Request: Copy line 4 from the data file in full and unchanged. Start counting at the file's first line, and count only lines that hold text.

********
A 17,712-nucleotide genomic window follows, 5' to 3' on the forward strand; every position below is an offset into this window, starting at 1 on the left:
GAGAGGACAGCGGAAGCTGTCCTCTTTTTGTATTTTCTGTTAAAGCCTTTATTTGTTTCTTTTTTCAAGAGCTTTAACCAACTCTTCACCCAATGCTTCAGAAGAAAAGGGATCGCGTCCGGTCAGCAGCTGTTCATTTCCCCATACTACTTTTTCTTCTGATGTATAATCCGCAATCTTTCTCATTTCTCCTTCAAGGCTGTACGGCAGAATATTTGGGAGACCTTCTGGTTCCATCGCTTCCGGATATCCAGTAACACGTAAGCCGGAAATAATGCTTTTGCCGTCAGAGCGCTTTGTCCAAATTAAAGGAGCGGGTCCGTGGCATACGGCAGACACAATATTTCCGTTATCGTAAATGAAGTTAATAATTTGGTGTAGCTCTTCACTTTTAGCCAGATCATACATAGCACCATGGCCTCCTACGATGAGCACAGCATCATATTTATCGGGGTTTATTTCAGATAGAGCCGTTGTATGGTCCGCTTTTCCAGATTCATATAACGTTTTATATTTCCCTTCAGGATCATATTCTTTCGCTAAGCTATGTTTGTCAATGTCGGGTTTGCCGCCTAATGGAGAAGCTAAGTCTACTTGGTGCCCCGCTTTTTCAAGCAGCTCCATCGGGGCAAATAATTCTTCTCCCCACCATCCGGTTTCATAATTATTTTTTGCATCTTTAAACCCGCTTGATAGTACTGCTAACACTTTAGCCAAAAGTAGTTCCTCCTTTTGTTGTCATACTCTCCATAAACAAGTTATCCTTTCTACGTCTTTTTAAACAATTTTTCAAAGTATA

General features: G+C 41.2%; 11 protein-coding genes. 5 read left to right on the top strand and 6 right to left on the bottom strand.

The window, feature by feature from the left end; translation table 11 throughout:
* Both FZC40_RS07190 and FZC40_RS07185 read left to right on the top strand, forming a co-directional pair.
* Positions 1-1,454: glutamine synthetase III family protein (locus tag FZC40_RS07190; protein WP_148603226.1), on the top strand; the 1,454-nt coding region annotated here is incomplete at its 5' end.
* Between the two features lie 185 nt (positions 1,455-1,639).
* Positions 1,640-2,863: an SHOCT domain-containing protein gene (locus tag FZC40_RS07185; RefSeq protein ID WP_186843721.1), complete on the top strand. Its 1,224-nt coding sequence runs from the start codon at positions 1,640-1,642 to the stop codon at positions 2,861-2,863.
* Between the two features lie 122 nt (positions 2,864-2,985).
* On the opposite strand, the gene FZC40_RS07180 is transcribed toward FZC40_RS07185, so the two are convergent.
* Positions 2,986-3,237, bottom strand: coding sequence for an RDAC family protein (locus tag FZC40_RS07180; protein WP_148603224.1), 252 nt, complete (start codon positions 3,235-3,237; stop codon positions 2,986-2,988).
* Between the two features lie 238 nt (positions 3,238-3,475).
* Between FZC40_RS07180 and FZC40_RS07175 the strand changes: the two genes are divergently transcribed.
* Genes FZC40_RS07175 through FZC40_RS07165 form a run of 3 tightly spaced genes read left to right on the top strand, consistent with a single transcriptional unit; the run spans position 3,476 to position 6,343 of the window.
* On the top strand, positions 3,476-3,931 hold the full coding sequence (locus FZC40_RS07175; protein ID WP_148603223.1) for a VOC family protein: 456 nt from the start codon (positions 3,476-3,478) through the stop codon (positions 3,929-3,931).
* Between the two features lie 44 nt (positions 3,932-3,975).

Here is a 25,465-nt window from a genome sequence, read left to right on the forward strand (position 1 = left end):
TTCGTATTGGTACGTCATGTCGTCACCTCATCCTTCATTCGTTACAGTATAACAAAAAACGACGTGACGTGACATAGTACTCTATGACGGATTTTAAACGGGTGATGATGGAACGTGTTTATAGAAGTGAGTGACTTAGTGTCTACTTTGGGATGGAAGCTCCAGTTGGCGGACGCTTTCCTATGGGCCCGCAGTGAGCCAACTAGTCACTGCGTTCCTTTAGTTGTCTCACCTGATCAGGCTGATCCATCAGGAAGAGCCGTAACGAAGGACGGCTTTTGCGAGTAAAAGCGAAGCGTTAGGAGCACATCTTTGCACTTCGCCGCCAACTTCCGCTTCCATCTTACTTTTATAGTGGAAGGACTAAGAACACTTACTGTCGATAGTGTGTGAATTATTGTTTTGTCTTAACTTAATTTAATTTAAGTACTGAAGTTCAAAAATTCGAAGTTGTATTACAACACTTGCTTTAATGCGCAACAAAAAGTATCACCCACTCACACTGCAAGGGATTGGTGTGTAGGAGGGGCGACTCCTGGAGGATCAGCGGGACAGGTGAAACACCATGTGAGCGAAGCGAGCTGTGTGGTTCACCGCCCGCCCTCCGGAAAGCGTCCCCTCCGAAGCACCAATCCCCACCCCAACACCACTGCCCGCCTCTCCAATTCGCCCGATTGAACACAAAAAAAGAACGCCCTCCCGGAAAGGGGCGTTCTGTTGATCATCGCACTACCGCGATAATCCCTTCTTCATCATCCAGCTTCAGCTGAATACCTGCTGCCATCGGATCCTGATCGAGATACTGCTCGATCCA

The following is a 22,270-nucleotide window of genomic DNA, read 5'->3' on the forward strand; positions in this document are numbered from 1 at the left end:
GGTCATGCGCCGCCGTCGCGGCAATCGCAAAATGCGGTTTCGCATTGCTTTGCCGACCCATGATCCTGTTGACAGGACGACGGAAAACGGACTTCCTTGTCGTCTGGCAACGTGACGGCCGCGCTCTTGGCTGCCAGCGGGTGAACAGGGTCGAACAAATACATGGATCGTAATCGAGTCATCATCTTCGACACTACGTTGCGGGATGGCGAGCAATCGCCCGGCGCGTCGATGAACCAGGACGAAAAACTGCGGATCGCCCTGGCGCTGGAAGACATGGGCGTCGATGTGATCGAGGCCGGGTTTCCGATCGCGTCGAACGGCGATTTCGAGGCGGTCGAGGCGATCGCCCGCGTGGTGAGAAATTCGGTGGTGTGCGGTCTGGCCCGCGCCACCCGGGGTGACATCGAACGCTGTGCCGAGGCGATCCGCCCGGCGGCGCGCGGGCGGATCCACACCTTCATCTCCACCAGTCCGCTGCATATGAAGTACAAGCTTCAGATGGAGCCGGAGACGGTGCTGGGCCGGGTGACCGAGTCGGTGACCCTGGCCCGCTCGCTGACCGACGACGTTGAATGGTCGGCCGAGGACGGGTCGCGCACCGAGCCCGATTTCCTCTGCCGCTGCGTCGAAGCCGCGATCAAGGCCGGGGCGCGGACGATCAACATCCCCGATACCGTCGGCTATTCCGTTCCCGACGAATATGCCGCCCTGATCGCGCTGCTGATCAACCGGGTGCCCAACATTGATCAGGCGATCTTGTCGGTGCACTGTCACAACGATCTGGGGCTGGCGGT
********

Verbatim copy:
The window, feature by feature from the left end; translation table 11 throughout: